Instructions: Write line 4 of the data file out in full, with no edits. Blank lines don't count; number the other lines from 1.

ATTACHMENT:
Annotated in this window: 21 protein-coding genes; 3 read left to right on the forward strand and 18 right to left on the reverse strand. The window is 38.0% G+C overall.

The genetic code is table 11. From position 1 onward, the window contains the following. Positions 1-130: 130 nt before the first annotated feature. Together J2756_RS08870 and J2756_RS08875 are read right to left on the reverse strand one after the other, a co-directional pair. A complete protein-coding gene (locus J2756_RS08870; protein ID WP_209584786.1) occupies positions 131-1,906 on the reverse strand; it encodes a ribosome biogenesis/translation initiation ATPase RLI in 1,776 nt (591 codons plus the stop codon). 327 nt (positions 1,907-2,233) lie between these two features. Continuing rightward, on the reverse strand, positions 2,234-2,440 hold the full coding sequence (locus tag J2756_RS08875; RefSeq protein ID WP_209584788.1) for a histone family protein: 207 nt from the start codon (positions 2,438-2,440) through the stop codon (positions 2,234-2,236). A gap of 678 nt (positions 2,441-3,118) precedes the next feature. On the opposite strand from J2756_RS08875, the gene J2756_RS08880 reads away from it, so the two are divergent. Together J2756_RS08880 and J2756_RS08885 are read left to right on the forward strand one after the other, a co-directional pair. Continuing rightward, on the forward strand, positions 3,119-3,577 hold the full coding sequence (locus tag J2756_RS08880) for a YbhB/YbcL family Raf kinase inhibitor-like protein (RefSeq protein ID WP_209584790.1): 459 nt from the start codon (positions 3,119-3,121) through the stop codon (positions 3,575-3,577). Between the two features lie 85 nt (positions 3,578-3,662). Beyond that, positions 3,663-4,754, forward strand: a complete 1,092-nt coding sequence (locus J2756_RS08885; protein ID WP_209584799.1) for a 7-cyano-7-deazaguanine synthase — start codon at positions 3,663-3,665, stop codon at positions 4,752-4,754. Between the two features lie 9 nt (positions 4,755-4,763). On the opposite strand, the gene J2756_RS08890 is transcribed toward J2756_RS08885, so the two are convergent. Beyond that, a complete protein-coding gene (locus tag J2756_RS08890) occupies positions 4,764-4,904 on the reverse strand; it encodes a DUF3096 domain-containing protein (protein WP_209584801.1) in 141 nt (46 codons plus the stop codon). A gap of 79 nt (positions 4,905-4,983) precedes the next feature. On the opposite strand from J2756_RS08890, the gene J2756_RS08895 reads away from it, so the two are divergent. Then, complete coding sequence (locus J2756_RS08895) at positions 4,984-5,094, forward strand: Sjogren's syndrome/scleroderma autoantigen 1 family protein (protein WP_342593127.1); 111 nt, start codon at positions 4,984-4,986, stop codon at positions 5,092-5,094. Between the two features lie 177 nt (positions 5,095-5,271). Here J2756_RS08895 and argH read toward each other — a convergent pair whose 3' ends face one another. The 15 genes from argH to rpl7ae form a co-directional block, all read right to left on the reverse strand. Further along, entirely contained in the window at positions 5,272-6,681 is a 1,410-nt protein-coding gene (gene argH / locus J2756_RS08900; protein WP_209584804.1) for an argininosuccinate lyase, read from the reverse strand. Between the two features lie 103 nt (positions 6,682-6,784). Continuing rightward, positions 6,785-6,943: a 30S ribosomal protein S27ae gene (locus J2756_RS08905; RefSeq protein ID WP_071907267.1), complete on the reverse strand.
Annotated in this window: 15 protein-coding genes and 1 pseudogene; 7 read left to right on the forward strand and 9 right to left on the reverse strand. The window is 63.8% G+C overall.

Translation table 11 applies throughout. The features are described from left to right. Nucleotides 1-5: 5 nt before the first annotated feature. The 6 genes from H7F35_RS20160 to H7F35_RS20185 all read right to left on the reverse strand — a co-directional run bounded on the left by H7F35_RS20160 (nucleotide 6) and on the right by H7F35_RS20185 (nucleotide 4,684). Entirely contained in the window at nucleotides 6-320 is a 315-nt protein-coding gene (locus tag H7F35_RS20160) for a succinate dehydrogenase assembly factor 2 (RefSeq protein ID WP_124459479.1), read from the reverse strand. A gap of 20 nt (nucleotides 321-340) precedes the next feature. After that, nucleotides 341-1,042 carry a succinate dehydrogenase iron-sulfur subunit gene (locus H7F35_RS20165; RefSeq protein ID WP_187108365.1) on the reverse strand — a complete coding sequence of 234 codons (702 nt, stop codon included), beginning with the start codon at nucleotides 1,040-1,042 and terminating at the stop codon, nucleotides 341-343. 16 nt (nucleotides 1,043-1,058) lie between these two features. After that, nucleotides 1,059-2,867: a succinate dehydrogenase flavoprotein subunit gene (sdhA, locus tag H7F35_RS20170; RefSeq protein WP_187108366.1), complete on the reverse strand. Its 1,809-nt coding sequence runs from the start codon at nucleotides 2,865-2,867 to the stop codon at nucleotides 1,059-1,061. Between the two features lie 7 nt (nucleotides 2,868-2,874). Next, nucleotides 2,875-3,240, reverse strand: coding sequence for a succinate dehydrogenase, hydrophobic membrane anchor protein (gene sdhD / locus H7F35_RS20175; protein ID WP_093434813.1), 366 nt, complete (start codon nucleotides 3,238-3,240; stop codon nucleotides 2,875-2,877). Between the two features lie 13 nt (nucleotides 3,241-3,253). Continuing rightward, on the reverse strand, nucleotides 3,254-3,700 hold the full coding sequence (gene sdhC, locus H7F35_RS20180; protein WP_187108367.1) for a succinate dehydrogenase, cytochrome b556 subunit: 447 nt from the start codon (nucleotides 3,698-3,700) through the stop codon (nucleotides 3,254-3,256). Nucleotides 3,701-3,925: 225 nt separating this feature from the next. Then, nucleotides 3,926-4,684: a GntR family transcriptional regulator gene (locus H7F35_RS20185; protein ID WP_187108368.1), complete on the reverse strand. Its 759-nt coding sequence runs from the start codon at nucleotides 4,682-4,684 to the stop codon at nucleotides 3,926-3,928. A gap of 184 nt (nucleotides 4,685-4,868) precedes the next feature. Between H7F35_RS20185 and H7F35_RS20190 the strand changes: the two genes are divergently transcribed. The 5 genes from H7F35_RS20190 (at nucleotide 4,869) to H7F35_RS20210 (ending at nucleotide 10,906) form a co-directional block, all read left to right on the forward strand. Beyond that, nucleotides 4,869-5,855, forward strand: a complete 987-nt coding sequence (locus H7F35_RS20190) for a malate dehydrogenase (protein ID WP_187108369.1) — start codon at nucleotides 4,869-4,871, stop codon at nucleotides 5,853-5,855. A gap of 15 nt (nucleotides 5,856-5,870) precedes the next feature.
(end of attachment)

Translation table 11 applies throughout. The features are described from left to right. Nucleotides 1-5: 5 nt before the first annotated feature. The 6 genes from H7F35_RS20160 to H7F35_RS20185 all read right to left on the reverse strand — a co-directional run bounded on the left by H7F35_RS20160 (nucleotide 6) and on the right by H7F35_RS20185 (nucleotide 4,684). Entirely contained in the window at nucleotides 6-320 is a 315-nt protein-coding gene (locus tag H7F35_RS20160) for a succinate dehydrogenase assembly factor 2 (RefSeq protein ID WP_124459479.1), read from the reverse strand. A gap of 20 nt (nucleotides 321-340) precedes the next feature. After that, nucleotides 341-1,042 carry a succinate dehydrogenase iron-sulfur subunit gene (locus H7F35_RS20165; RefSeq protein ID WP_187108365.1) on the reverse strand — a complete coding sequence of 234 codons (702 nt, stop codon included), beginning with the start codon at nucleotides 1,040-1,042 and terminating at the stop codon, nucleotides 341-343. 16 nt (nucleotides 1,043-1,058) lie between these two features. After that, nucleotides 1,059-2,867: a succinate dehydrogenase flavoprotein subunit gene (sdhA, locus tag H7F35_RS20170; RefSeq protein WP_187108366.1), complete on the reverse strand. Its 1,809-nt coding sequence runs from the start codon at nucleotides 2,865-2,867 to the stop codon at nucleotides 1,059-1,061. Between the two features lie 7 nt (nucleotides 2,868-2,874). Next, nucleotides 2,875-3,240, reverse strand: coding sequence for a succinate dehydrogenase, hydrophobic membrane anchor protein (gene sdhD / locus H7F35_RS20175; protein ID WP_093434813.1), 366 nt, complete (start codon nucleotides 3,238-3,240; stop codon nucleotides 2,875-2,877). Between the two features lie 13 nt (nucleotides 3,241-3,253). Continuing rightward, on the reverse strand, nucleotides 3,254-3,700 hold the full coding sequence (gene sdhC, locus H7F35_RS20180; protein WP_187108367.1) for a succinate dehydrogenase, cytochrome b556 subunit: 447 nt from the start codon (nucleotides 3,698-3,700) through the stop codon (nucleotides 3,254-3,256). Nucleotides 3,701-3,925: 225 nt separating this feature from the next. Then, nucleotides 3,926-4,684: a GntR family transcriptional regulator gene (locus H7F35_RS20185; protein ID WP_187108368.1), complete on the reverse strand. Its 759-nt coding sequence runs from the start codon at nucleotides 4,682-4,684 to the stop codon at nucleotides 3,926-3,928. A gap of 184 nt (nucleotides 4,685-4,868) precedes the next feature. Between H7F35_RS20185 and H7F35_RS20190 the strand changes: the two genes are divergently transcribed. The 5 genes from H7F35_RS20190 (at nucleotide 4,869) to H7F35_RS20210 (ending at nucleotide 10,906) form a co-directional block, all read left to right on the forward strand. Beyond that, nucleotides 4,869-5,855, forward strand: a complete 987-nt coding sequence (locus H7F35_RS20190) for a malate dehydrogenase (protein ID WP_187108369.1) — start codon at nucleotides 4,869-4,871, stop codon at nucleotides 5,853-5,855. A gap of 15 nt (nucleotides 5,856-5,870) precedes the next feature.